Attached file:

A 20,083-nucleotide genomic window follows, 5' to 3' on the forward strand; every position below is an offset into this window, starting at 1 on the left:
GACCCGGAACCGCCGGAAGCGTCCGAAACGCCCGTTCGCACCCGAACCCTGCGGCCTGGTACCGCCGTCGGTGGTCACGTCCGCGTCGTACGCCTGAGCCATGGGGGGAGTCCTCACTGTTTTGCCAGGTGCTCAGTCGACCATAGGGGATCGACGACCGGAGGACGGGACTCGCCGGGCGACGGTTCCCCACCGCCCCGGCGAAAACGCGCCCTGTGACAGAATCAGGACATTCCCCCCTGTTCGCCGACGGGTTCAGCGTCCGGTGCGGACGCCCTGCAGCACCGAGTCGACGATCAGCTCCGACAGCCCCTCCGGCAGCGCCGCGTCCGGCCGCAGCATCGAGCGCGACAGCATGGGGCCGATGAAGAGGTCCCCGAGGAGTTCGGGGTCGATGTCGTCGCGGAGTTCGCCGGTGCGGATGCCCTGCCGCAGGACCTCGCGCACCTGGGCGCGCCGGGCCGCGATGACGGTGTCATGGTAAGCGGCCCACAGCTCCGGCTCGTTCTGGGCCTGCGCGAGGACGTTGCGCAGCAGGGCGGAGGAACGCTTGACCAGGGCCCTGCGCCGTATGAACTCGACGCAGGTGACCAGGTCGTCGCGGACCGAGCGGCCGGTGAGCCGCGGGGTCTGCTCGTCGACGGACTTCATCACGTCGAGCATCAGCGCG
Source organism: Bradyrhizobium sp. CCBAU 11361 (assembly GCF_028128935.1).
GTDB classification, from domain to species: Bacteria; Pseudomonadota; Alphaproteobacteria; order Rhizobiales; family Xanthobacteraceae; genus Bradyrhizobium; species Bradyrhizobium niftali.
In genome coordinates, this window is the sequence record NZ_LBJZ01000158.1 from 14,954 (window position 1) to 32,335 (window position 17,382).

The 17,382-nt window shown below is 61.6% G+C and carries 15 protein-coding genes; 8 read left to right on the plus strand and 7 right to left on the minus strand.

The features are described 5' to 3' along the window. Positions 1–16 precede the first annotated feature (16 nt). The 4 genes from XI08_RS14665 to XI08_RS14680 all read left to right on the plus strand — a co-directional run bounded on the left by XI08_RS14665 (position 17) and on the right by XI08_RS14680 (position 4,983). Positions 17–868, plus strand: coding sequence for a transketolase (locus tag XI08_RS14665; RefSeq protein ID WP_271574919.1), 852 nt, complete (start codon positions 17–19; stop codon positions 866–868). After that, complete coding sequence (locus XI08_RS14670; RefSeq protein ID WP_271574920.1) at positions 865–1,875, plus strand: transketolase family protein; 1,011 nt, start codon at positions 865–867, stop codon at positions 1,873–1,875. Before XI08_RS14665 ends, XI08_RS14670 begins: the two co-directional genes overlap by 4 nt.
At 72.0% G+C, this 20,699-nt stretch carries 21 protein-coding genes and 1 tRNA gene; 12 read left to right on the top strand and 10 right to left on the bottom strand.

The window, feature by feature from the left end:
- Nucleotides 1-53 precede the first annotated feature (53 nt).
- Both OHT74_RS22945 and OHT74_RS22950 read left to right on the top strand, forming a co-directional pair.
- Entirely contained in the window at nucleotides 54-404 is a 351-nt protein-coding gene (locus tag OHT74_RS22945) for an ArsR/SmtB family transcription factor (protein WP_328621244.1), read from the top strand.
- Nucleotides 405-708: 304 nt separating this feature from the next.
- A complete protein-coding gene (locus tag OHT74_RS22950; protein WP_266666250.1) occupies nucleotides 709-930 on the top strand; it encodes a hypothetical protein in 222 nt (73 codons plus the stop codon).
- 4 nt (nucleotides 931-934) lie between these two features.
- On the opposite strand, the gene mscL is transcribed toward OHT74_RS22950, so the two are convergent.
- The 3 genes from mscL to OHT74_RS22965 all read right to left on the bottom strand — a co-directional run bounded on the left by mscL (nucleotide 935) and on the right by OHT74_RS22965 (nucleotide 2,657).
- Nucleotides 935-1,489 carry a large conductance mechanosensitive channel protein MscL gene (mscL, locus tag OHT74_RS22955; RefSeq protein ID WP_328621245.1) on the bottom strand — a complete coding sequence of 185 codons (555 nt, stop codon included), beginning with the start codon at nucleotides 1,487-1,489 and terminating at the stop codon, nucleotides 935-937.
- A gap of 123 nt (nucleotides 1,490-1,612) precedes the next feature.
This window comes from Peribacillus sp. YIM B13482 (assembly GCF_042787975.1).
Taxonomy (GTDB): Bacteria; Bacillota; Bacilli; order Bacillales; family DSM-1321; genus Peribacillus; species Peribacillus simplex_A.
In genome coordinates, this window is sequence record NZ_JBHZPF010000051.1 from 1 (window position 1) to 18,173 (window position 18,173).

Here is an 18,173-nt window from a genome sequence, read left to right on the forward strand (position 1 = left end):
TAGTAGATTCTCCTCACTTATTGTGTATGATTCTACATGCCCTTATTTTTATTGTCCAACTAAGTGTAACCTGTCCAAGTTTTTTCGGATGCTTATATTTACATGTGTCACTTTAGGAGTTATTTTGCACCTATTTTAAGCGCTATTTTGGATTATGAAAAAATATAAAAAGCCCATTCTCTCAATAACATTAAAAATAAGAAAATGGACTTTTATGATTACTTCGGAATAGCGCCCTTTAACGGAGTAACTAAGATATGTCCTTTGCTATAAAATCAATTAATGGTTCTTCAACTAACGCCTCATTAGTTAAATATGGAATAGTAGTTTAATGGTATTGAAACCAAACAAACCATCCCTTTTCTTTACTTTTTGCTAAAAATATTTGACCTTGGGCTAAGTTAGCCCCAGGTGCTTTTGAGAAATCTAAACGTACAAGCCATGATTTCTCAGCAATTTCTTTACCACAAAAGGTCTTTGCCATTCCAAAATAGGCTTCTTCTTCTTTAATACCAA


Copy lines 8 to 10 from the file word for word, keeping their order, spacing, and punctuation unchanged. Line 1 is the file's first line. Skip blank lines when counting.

At 72.0% G+C, this 20,699-nt stretch carries 21 protein-coding genes and 1 tRNA gene; 12 read left to right on the top strand and 10 right to left on the bottom strand.

The window, feature by feature from the left end:
- Nucleotides 1-53 precede the first annotated feature (53 nt).